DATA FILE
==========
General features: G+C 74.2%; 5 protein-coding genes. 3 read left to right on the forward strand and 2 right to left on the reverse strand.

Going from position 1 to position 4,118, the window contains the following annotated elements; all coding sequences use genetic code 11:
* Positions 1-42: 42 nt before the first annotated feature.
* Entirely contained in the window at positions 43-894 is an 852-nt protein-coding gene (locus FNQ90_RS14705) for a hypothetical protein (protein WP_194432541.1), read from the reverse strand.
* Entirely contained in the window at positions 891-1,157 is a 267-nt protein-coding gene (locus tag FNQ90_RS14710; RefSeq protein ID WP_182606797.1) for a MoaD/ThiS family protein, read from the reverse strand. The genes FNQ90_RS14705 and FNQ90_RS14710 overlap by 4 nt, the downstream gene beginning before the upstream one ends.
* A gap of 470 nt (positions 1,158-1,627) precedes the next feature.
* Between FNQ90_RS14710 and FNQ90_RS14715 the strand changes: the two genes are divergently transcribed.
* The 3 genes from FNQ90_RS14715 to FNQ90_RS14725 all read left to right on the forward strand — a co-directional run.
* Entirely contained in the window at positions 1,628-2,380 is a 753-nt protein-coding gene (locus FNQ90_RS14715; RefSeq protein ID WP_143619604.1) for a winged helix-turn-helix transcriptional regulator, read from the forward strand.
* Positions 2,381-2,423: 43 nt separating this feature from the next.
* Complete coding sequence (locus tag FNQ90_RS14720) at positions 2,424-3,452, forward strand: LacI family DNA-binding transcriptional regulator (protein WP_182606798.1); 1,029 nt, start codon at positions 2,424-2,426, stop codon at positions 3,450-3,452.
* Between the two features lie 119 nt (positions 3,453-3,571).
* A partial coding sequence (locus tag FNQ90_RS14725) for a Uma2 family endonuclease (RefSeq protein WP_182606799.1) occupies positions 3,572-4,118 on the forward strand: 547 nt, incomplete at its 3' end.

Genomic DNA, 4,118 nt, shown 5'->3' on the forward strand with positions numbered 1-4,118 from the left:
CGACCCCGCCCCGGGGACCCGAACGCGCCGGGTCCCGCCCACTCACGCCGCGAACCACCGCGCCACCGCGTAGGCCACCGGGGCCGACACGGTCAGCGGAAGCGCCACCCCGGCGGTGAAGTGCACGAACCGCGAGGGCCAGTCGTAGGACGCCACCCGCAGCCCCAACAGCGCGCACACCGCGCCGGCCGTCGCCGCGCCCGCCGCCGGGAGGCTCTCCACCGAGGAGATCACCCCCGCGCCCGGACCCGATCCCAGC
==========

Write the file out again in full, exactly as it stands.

General features: G+C 74.2%; 5 protein-coding genes. 3 read left to right on the forward strand and 2 right to left on the reverse strand.

Going from position 1 to position 4,118, the window contains the following annotated elements; all coding sequences use genetic code 11:
* Positions 1-42: 42 nt before the first annotated feature.
* Entirely contained in the window at positions 43-894 is an 852-nt protein-coding gene (locus FNQ90_RS14705) for a hypothetical protein (protein WP_194432541.1), read from the reverse strand.
* Entirely contained in the window at positions 891-1,157 is a 267-nt protein-coding gene (locus tag FNQ90_RS14710; RefSeq protein ID WP_182606797.1) for a MoaD/ThiS family protein, read from the reverse strand. The genes FNQ90_RS14705 and FNQ90_RS14710 overlap by 4 nt, the downstream gene beginning before the upstream one ends.
* A gap of 470 nt (positions 1,158-1,627) precedes the next feature.
* Between FNQ90_RS14710 and FNQ90_RS14715 the strand changes: the two genes are divergently transcribed.
* The 3 genes from FNQ90_RS14715 to FNQ90_RS14725 all read left to right on the forward strand — a co-directional run.
* Entirely contained in the window at positions 1,628-2,380 is a 753-nt protein-coding gene (locus FNQ90_RS14715; RefSeq protein ID WP_143619604.1) for a winged helix-turn-helix transcriptional regulator, read from the forward strand.
* Positions 2,381-2,423: 43 nt separating this feature from the next.
* Complete coding sequence (locus tag FNQ90_RS14720) at positions 2,424-3,452, forward strand: LacI family DNA-binding transcriptional regulator (protein WP_182606798.1); 1,029 nt, start codon at positions 2,424-2,426, stop codon at positions 3,450-3,452.
* Between the two features lie 119 nt (positions 3,453-3,571).
* A partial coding sequence (locus tag FNQ90_RS14725) for a Uma2 family endonuclease (RefSeq protein WP_182606799.1) occupies positions 3,572-4,118 on the forward strand: 547 nt, incomplete at its 3' end.

Genomic DNA, 4,118 nt, shown 5'->3' on the forward strand with positions numbered 1-4,118 from the left:
CGACCCCGCCCCGGGGACCCGAACGCGCCGGGTCCCGCCCACTCACGCCGCGAACCACCGCGCCACCGCGTAGGCCACCGGGGCCGACACGGTCAGCGGAAGCGCCACCCCGGCGGTGAAGTGCACGAACCGCGAGGGCCAGTCGTAGGACGCCACCCGCAGCCCCAACAGCGCGCACACCGCGCCGGCCGTCGCCGCGCCCGCCGCCGGGAGGCTCTCCACCGAGGAGATCACCCCCGCGCCCGGACCCGATCCCAGC